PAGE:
Blind women turned away from Brighton cab because of guide dog
An investigation has been launched in Brighton after a blind woman was refused entry to a taxi as she was accompanied by a guide dog.
Diane Marks was waiting for taxi outside Brighton Station having returned from a trip to London when she was told by one cabbie that he wouldn’t allow her into his cab.
When she was asked why, she was told it was because she had a guide dog and the driver claimed he was allergic to dog hair.
A shocked Ms Marks, who is also a disability campaigner, admitted to feeling “totally humiliated” by the experience.
“I wanted to see his exemption certificate but he wouldn’t show it to me,” she said. “He shut both doors, locked up his windows and locked himself in. Then he just drove off. Nobody standing next to me at the taxi rank said anything.
“I was deeply embarrassed and very humiliated. I felt like a second class citizen.”
Disability campaigners have brought the issue up at a meeting of the Brighton and Hove Taxi Forum, but although the incident will be investigated, the fact that Ms Marks could not record the driver’s registration number will make identification difficult, say taxi bosses in the city.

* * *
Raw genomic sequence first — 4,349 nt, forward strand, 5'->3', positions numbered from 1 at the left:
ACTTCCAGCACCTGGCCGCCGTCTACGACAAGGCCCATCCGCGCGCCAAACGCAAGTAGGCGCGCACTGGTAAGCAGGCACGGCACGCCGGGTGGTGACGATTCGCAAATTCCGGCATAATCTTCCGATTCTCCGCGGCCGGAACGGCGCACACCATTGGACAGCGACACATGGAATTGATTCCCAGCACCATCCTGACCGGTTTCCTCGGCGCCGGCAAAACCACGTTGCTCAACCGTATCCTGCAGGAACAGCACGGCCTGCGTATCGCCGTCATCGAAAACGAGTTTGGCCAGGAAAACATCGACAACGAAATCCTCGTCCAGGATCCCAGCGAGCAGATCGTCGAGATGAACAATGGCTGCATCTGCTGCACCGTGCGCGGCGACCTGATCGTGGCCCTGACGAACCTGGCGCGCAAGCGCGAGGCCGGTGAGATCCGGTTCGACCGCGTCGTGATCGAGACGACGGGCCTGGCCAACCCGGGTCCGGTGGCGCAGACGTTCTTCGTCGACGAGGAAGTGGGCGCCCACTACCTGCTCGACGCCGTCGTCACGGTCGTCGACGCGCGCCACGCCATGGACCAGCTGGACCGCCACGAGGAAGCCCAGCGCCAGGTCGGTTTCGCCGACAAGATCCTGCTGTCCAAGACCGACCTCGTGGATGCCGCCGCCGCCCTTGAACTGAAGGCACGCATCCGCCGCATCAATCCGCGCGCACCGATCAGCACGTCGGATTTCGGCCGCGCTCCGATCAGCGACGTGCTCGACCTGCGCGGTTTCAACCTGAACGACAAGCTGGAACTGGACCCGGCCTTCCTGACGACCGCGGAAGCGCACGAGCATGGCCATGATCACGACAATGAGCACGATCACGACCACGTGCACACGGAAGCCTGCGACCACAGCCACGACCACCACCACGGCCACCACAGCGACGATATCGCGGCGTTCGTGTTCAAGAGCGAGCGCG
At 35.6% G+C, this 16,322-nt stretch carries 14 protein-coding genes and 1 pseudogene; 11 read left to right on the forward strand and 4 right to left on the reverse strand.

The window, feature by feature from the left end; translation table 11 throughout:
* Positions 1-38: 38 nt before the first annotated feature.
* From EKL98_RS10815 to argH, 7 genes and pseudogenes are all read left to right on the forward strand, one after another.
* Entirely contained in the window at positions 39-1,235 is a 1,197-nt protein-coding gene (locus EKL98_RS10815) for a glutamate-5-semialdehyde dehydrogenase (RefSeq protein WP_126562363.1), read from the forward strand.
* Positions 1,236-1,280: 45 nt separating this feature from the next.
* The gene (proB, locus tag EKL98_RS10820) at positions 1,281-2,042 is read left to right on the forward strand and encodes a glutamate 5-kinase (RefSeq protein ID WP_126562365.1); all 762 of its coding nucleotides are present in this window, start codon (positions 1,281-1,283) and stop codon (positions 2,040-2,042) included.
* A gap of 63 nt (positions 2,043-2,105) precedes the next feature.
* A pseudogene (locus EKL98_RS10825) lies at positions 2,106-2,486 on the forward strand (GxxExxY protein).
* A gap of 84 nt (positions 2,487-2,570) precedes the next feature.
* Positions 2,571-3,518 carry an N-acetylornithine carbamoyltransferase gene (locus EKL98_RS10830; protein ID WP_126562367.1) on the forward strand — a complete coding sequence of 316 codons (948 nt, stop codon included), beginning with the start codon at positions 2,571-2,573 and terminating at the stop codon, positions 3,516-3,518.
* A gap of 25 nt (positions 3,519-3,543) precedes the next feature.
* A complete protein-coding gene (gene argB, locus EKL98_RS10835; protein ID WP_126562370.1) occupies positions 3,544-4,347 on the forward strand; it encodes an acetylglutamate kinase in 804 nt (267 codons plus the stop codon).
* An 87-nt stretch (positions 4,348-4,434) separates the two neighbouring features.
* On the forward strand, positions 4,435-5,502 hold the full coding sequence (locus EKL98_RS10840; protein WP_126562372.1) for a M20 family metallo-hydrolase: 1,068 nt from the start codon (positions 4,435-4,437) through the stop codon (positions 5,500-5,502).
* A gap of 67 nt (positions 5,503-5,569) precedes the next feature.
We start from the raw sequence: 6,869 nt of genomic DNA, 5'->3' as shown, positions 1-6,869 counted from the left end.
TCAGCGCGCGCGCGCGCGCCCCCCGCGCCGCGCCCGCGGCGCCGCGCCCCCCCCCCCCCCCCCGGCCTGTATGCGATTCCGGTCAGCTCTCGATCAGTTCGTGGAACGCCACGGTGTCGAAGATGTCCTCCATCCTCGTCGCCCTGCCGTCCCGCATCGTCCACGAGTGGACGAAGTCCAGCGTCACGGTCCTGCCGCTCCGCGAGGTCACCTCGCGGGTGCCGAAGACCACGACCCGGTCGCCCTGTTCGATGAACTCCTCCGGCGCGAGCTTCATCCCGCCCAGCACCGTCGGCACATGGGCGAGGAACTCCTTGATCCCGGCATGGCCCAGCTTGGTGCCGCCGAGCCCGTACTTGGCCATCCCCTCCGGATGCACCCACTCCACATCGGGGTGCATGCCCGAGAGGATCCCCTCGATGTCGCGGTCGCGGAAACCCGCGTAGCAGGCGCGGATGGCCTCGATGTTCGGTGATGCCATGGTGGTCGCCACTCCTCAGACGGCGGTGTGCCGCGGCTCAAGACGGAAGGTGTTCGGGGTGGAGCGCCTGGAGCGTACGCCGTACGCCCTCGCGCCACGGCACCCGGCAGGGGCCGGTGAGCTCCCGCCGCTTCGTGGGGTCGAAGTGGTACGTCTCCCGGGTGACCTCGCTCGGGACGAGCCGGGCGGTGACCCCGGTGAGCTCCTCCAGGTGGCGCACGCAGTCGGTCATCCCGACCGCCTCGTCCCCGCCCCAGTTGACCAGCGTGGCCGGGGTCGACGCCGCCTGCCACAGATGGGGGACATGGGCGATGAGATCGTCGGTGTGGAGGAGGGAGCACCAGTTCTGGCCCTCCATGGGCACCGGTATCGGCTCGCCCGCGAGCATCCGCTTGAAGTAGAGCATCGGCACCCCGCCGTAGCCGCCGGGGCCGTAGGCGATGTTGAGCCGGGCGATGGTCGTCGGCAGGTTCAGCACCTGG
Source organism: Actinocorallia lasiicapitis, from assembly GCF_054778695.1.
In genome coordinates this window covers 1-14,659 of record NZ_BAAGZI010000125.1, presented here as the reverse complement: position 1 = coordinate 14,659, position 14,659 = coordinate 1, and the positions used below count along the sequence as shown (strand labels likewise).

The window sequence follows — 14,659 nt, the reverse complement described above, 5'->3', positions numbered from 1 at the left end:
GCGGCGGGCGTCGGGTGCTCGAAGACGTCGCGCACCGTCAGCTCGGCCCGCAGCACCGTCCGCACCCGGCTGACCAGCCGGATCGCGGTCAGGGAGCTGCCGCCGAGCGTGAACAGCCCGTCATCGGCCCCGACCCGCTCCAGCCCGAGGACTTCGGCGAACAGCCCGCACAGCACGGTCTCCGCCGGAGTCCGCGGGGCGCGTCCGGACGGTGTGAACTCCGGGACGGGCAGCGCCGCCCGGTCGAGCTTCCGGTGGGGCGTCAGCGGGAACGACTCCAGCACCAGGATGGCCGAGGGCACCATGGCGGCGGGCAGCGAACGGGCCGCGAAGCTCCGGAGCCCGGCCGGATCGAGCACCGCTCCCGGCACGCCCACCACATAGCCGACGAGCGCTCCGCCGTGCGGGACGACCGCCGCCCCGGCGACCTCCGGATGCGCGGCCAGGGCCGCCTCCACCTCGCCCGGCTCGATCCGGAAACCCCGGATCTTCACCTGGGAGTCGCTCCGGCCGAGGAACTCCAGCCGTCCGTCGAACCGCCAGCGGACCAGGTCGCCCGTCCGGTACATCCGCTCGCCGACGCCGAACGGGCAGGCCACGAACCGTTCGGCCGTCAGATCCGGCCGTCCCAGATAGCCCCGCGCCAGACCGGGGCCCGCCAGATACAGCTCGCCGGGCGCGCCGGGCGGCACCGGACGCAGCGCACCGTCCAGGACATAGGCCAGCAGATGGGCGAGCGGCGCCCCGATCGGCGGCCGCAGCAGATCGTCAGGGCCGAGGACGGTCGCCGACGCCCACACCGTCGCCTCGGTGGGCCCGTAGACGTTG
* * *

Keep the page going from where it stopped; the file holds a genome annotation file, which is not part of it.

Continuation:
However, this is not the first time would-be passengers in Brighton have been turned away because of their canine companions.
A blind man travelling to the Labour Party conference in the city three years ago was refused entry to a cab because of his guide dog when the driver claimed to be afraid of dogs.
Last year, a blind pensioner on Marine Parade hoping to get a lift home on a cold and rainy day was turned away because he had a guide dog with him.
However, taxi groups in Brighton argue that, while such incidents are unfortunate, they are isolated cases.
“It’s not nice when it happens and of course it’s horrible for the person involved,” said Andy Cheesman of Brighton and Hove Taxi Forum.
“When this sort of thing happens we suggest that they take a registration number – but of course that’s very difficult if you are blind.
“But it is a very rare event. Our taxis travel more than a million miles a year and we receive very few complaints of this nature.”